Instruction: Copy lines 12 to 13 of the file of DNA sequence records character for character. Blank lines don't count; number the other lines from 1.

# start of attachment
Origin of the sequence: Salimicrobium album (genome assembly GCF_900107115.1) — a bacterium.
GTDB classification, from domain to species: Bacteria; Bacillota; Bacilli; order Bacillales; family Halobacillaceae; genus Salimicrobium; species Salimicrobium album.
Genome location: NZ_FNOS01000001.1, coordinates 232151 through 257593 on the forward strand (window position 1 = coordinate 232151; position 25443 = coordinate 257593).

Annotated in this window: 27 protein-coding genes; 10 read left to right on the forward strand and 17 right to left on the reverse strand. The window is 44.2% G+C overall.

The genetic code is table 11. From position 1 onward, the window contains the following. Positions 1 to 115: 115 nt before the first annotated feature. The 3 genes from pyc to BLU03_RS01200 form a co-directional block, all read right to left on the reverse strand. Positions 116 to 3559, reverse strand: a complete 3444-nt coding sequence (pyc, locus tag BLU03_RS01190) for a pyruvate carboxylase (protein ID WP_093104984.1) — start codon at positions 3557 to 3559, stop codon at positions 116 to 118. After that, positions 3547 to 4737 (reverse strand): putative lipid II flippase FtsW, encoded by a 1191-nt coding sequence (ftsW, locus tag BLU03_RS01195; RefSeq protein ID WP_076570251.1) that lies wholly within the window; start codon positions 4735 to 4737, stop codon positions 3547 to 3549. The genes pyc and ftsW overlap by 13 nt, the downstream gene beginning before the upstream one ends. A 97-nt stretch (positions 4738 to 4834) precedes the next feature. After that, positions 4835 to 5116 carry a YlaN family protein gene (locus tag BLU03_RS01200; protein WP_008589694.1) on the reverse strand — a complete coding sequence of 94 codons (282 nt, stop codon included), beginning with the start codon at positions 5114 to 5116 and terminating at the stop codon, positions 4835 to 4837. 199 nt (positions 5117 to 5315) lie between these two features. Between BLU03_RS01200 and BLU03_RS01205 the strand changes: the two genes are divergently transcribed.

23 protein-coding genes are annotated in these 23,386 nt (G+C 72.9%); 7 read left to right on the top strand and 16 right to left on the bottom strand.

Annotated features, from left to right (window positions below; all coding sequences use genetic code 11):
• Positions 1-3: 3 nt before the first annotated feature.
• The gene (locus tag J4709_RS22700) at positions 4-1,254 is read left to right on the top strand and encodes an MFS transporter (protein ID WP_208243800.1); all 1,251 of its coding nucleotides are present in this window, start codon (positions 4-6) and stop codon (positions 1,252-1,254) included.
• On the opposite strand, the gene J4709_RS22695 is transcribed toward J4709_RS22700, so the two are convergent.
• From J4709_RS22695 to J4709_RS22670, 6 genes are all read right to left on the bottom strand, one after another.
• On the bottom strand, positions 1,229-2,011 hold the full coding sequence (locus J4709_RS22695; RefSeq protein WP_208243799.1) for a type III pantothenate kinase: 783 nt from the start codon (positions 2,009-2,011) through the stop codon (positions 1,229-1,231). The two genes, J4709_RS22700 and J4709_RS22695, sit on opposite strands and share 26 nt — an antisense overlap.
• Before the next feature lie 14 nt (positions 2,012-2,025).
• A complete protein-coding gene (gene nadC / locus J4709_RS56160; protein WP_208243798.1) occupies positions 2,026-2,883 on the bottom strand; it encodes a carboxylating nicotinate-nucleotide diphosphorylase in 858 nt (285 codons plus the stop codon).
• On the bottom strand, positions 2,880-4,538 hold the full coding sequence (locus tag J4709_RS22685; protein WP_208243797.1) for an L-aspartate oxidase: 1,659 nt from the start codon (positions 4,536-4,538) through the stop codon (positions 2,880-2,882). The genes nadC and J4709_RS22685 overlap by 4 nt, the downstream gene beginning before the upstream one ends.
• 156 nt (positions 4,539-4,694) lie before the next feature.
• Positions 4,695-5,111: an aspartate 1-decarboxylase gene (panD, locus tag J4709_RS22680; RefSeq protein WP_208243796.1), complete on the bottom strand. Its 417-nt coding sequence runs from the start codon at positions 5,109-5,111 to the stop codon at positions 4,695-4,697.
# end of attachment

• On the bottom strand, positions 1,229-2,011 hold the full coding sequence (locus J4709_RS22695; RefSeq protein WP_208243799.1) for a type III pantothenate kinase: 783 nt from the start codon (positions 2,009-2,011) through the stop codon (positions 1,229-1,231). The two genes, J4709_RS22700 and J4709_RS22695, sit on opposite strands and share 26 nt — an antisense overlap.
• Before the next feature lie 14 nt (positions 2,012-2,025).